Life Circles is the name of a one-woman exhibition by veteran artist Sara Geiger Ginor that went on view at the Old Jaffa Museum last month and closes on March 5.Geiger Ginor never keeps the proceeds of sales for herself, but gives them to philanthropic causes. Proceeds from her current exhibition will go to Variety, the worldwide organization with a branch in Israel that aids children with disabilities.Geiger Ginor is a well-known figure in Israeli cultural circles. Her admirers often identify with her sometimes larger-than-life photographs and paintings, which depict stormy scenes and provoke questions about mood, life and the subtexts to their titles.Given her background, the rest of her story is quite remarkable.Born in Bnei Brak and orphaned at a very young age, she was raised by her haredi grandparents.The Bnei Brak of her youth was not like it is today, she tells her Metro interviewer. “It was much more open and tolerant in those days.” Even so, Bnei Brak society did not approve of its young women going to the army.The young Sara and two other girls from her class at school believed in the importance of serving the country and joined up.
She was assigned to the Givati Infantry Brigade, a rarity in itself because it was not customary at that time to send women to combat units. Her role was educational, but nonetheless she was an exception to the rule.After completing her service in the IDF, she still wanted to do something useful and decided that she would teach new immigrants. The Education Ministry sent her to Be’er Tuviya, where she studied drama, and she was enchanted because there was no such possibility for her in Bnei Brak.One of her acting teachers was Eliahu Goldenberg, the father of late TV personality Dudu Topaz. She met a lot of other famous thespians in the course of her studies, but in the final analysis decided that she didn’t want to be an actress. The approval of the audience was fine, but she wanted the applause of her family, and her grandparents were too religious to attend her performances.She had also stopped being religiously observant. In the army she had stopped eating kosher food and observing Shabbat, and nothing happened to her. The sky didn’t fall in and life went on as normal. Likewise, there was no religious environment in Be’er Tuviya, and it was all too easy to drop the customs of her childhood.For all that, Geiger Ginor characterizes herself as a traditionalist.“Tradition is important,” she declares. “I light candles for Shabbat and my husband makes kiddush,” she says, but in the next breath admits to being totally secular.After her experience in Be’er Tuviya, Geiger Ginor went to London and the United States to study television, which she knew would sooner or later come to Israel. She had set her mind on being a television director. Experimental broadcasts were already being carried out by Israeli Educational Television.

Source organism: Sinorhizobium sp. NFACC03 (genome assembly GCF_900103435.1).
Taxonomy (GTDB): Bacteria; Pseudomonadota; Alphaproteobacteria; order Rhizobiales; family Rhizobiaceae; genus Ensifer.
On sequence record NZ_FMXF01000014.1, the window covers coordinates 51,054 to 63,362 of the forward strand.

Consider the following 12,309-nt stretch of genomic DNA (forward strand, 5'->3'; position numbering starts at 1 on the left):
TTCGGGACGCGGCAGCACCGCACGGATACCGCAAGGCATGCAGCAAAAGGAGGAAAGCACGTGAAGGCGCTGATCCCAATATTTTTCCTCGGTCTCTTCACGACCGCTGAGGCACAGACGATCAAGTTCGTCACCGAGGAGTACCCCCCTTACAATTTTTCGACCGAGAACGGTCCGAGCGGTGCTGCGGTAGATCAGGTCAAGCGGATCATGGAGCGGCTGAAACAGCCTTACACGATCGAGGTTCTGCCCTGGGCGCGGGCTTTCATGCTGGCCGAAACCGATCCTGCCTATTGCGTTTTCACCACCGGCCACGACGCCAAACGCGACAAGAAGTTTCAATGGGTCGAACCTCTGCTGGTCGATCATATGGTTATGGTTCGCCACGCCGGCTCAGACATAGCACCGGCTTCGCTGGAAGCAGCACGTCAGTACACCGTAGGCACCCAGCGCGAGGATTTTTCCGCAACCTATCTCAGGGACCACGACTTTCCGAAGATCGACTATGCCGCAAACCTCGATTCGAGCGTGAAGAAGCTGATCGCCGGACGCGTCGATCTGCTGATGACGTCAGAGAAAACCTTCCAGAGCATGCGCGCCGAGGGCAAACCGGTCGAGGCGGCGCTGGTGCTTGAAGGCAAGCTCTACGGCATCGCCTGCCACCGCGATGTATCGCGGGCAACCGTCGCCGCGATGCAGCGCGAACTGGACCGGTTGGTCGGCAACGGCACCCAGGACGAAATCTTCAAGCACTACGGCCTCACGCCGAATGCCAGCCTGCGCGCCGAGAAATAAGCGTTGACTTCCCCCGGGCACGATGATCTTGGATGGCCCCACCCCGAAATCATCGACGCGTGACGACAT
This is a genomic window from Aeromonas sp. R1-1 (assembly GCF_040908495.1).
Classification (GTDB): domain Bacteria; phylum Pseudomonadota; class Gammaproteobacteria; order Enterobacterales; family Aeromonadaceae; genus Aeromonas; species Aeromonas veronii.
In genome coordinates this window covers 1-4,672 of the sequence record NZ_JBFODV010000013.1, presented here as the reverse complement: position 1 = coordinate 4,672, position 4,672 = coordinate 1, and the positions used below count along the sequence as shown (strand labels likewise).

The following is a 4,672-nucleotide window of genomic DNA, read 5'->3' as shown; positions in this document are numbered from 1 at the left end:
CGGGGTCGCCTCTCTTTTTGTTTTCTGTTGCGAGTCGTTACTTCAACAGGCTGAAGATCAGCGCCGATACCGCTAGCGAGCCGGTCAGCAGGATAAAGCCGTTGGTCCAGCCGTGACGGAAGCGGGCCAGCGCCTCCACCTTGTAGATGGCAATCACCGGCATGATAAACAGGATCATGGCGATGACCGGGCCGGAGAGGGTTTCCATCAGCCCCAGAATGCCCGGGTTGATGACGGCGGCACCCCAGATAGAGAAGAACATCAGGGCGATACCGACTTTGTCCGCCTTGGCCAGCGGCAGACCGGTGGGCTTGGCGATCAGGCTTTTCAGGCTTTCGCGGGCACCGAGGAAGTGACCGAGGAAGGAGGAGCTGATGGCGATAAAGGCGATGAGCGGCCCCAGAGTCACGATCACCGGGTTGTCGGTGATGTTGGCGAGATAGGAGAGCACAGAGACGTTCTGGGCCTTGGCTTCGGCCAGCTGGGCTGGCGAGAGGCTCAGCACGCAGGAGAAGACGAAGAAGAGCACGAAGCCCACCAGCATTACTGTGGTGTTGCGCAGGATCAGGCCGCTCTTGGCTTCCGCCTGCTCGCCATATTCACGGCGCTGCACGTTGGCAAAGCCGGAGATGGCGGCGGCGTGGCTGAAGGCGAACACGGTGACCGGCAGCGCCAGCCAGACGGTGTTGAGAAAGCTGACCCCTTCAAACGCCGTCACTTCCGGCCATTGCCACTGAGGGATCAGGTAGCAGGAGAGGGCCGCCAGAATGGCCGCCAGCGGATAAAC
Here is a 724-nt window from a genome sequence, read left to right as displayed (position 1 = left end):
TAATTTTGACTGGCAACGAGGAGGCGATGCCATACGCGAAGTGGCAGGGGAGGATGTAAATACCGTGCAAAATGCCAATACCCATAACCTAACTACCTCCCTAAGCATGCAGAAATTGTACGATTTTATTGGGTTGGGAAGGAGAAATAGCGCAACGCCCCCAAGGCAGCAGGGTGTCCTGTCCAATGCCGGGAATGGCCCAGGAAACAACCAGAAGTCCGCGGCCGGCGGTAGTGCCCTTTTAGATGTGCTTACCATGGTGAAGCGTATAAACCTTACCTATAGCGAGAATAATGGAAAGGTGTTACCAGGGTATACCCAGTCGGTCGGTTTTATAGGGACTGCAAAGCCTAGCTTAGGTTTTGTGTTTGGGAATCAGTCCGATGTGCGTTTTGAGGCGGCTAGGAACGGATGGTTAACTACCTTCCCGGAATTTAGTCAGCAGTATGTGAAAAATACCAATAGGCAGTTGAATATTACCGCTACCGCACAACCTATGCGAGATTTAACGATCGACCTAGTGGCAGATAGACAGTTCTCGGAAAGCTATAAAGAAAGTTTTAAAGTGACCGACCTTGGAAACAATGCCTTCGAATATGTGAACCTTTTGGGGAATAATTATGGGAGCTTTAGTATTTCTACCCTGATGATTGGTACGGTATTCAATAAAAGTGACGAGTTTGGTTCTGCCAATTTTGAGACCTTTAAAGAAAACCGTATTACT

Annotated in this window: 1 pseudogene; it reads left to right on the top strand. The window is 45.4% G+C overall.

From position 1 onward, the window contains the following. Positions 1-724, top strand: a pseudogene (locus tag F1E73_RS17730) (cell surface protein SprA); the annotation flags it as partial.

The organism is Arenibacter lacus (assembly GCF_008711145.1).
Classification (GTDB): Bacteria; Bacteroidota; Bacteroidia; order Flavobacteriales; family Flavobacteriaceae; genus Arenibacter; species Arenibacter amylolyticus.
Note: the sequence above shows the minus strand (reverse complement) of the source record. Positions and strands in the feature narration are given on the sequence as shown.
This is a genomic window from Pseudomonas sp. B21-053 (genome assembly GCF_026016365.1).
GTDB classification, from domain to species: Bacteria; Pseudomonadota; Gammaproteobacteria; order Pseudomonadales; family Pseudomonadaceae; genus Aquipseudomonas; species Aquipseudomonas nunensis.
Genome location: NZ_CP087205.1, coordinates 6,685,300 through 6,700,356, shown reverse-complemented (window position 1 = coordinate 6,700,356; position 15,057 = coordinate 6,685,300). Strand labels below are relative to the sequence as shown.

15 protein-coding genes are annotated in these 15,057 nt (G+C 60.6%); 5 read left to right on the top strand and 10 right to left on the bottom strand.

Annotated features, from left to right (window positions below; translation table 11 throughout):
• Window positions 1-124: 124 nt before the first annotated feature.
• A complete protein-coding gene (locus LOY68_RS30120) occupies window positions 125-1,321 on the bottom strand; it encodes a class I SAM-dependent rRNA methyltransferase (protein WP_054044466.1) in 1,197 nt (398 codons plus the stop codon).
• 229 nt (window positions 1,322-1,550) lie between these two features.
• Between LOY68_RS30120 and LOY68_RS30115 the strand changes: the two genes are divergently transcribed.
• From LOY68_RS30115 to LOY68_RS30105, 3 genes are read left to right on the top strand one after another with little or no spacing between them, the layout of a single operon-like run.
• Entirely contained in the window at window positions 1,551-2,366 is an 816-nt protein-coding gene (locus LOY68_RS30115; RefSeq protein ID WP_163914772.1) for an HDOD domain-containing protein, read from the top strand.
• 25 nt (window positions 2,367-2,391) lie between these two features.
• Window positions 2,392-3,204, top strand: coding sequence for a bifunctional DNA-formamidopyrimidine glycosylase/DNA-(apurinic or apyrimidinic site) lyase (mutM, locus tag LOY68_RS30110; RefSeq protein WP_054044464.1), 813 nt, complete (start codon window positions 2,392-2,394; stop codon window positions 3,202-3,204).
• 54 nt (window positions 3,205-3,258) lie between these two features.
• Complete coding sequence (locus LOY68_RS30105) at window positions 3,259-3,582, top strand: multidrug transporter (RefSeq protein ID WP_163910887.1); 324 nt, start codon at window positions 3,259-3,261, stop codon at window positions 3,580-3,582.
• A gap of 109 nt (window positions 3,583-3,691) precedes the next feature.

She met her husband in the US, and after returning to Israel as a married woman, she joined the fledgling Channel 1, which was then known as Israel Television, as the first woman director. Television channels today are flooded with female producers, directors, editors and presenters, but back in 1968, women in the industry were few and far between.For 15 years Geiger Ginor directed children’s shows, which were intrinsic to the childhood of generations of Israeli children. She subsequently switched to cultural programs, including music festivals.After 30 years as a program director, the ever-energetic Geiger Ginor realized that she had to make a life-changing decision. She had been painting for years, but expressing herself on canvas concurrently with her television career was emotionally draining, and she knew in her heart that she could not continue to pursue both. She had to choose one over the other. Used to change and challenge, she chose art. She had already made a success of one career. The time had come to try to make a success of another.She participated in numerous group exhibitions, and held her first solo exhibition in 2004. She has had five solo exhibitions altogether.
Though aware of changing times and tastes, Geiger Ginor says that there is no real culture of an ongoing nature on television today. There is the occasional special linked to events such as the Rubinstein piano competition, but cultural programs are not part of the regular lineup on public broadcasting or commercial television.When she was in television, she says, she put a great deal of thought into children’s programs to make them simultaneously educational and entertaining, and when she switched to cultural programs, she always tried to create something meaningful.Her art is also meaningful, especially the current exhibition which reflects some of the recent turmoil in her life. It is the largest show that she has had to date, and follows an anxious period in which she underwent brain surgery.“That’s why there’s a lot of red, to symbolize blood,” she explains. She also moved house and moved her studio as well.While all this took a lot out of her, she found herself once again on a new path, which is more or less the story of her life.